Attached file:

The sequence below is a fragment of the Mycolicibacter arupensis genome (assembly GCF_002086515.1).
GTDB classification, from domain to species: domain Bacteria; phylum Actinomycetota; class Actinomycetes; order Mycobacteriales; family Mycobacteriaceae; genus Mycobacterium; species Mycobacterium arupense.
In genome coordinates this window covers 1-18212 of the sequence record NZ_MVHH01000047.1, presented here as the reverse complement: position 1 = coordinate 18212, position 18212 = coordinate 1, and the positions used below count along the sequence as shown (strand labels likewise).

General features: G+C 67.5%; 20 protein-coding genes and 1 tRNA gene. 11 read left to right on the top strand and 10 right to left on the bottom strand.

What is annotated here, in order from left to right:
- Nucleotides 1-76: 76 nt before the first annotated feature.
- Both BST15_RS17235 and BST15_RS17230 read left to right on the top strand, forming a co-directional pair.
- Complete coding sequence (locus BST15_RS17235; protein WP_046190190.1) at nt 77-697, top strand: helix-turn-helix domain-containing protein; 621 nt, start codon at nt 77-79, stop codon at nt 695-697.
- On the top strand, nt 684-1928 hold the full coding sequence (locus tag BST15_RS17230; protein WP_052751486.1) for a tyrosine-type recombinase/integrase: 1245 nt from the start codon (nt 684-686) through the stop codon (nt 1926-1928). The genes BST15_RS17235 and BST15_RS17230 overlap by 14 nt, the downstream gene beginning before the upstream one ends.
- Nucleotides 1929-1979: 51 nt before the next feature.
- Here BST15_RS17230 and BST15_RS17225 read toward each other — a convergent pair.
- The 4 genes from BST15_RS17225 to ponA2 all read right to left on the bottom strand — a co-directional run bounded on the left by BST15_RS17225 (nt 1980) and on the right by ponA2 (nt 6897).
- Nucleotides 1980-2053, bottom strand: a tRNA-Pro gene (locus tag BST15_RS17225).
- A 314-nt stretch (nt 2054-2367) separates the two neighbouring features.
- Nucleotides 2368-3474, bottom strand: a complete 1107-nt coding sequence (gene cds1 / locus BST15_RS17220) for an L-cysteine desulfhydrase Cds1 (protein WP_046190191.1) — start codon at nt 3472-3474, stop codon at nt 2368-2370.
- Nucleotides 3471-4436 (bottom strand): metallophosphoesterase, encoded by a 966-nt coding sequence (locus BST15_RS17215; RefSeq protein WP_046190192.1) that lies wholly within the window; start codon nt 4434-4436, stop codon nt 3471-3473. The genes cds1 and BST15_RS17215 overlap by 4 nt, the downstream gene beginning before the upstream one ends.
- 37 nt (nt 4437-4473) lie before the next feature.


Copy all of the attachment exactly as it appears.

The sequence below is a fragment of the Mycolicibacter arupensis genome (assembly GCF_002086515.1).
GTDB classification, from domain to species: domain Bacteria; phylum Actinomycetota; class Actinomycetes; order Mycobacteriales; family Mycobacteriaceae; genus Mycobacterium; species Mycobacterium arupense.
In genome coordinates this window covers 1-18212 of the sequence record NZ_MVHH01000047.1, presented here as the reverse complement: position 1 = coordinate 18212, position 18212 = coordinate 1, and the positions used below count along the sequence as shown (strand labels likewise).

General features: G+C 67.5%; 20 protein-coding genes and 1 tRNA gene. 11 read left to right on the top strand and 10 right to left on the bottom strand.

What is annotated here, in order from left to right:
- Nucleotides 1-76: 76 nt before the first annotated feature.
- Both BST15_RS17235 and BST15_RS17230 read left to right on the top strand, forming a co-directional pair.
- Complete coding sequence (locus BST15_RS17235; protein WP_046190190.1) at nt 77-697, top strand: helix-turn-helix domain-containing protein; 621 nt, start codon at nt 77-79, stop codon at nt 695-697.
- On the top strand, nt 684-1928 hold the full coding sequence (locus tag BST15_RS17230; protein WP_052751486.1) for a tyrosine-type recombinase/integrase: 1245 nt from the start codon (nt 684-686) through the stop codon (nt 1926-1928). The genes BST15_RS17235 and BST15_RS17230 overlap by 14 nt, the downstream gene beginning before the upstream one ends.
- Nucleotides 1929-1979: 51 nt before the next feature.
- Here BST15_RS17230 and BST15_RS17225 read toward each other — a convergent pair.
- The 4 genes from BST15_RS17225 to ponA2 all read right to left on the bottom strand — a co-directional run bounded on the left by BST15_RS17225 (nt 1980) and on the right by ponA2 (nt 6897).
- Nucleotides 1980-2053, bottom strand: a tRNA-Pro gene (locus tag BST15_RS17225).
- A 314-nt stretch (nt 2054-2367) separates the two neighbouring features.
- Nucleotides 2368-3474, bottom strand: a complete 1107-nt coding sequence (gene cds1 / locus BST15_RS17220) for an L-cysteine desulfhydrase Cds1 (protein WP_046190191.1) — start codon at nt 3472-3474, stop codon at nt 2368-2370.
- Nucleotides 3471-4436 (bottom strand): metallophosphoesterase, encoded by a 966-nt coding sequence (locus BST15_RS17215; RefSeq protein WP_046190192.1) that lies wholly within the window; start codon nt 4434-4436, stop codon nt 3471-3473. The genes cds1 and BST15_RS17215 overlap by 4 nt, the downstream gene beginning before the upstream one ends.
- 37 nt (nt 4437-4473) lie before the next feature.